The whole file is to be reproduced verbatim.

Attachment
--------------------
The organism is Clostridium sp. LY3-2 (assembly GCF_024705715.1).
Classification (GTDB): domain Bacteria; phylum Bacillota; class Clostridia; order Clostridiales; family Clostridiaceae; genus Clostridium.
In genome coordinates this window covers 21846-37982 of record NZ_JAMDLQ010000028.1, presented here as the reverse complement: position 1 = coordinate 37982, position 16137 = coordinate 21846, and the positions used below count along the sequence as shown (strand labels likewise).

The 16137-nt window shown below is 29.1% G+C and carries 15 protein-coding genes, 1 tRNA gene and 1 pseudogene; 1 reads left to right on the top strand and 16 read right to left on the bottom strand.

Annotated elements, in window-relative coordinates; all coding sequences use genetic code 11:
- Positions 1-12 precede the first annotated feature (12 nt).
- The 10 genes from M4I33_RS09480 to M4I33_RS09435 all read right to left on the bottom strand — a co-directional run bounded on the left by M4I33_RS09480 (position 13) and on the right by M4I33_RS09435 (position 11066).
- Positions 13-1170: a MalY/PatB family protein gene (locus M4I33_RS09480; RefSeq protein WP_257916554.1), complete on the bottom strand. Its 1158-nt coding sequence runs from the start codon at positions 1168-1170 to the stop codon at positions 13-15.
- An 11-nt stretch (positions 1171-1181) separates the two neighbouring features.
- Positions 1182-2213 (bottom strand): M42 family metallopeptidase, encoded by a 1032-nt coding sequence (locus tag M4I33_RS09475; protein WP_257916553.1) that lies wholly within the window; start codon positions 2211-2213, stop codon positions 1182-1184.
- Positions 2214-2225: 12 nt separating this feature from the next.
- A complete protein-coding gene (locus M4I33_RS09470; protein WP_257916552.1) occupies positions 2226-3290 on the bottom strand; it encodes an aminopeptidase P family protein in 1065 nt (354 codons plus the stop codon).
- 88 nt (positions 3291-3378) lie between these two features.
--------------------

The organism is Clostridium sp. LY3-2 (assembly GCF_024705715.1).
Classification (GTDB): domain Bacteria; phylum Bacillota; class Clostridia; order Clostridiales; family Clostridiaceae; genus Clostridium.
In genome coordinates this window covers 21846-37982 of record NZ_JAMDLQ010000028.1, presented here as the reverse complement: position 1 = coordinate 37982, position 16137 = coordinate 21846, and the positions used below count along the sequence as shown (strand labels likewise).

The 16137-nt window shown below is 29.1% G+C and carries 15 protein-coding genes, 1 tRNA gene and 1 pseudogene; 1 reads left to right on the top strand and 16 read right to left on the bottom strand.

Annotated elements, in window-relative coordinates; all coding sequences use genetic code 11:
- Positions 1-12 precede the first annotated feature (12 nt).
- The 10 genes from M4I33_RS09480 to M4I33_RS09435 all read right to left on the bottom strand — a co-directional run bounded on the left by M4I33_RS09480 (position 13) and on the right by M4I33_RS09435 (position 11066).
- Positions 13-1170: a MalY/PatB family protein gene (locus M4I33_RS09480; RefSeq protein WP_257916554.1), complete on the bottom strand. Its 1158-nt coding sequence runs from the start codon at positions 1168-1170 to the stop codon at positions 13-15.
- An 11-nt stretch (positions 1171-1181) separates the two neighbouring features.
- Positions 1182-2213 (bottom strand): M42 family metallopeptidase, encoded by a 1032-nt coding sequence (locus tag M4I33_RS09475; protein WP_257916553.1) that lies wholly within the window; start codon positions 2211-2213, stop codon positions 1182-1184.
- Positions 2214-2225: 12 nt separating this feature from the next.
- A complete protein-coding gene (locus M4I33_RS09470; protein WP_257916552.1) occupies positions 2226-3290 on the bottom strand; it encodes an aminopeptidase P family protein in 1065 nt (354 codons plus the stop codon).
- 88 nt (positions 3291-3378) lie between these two features.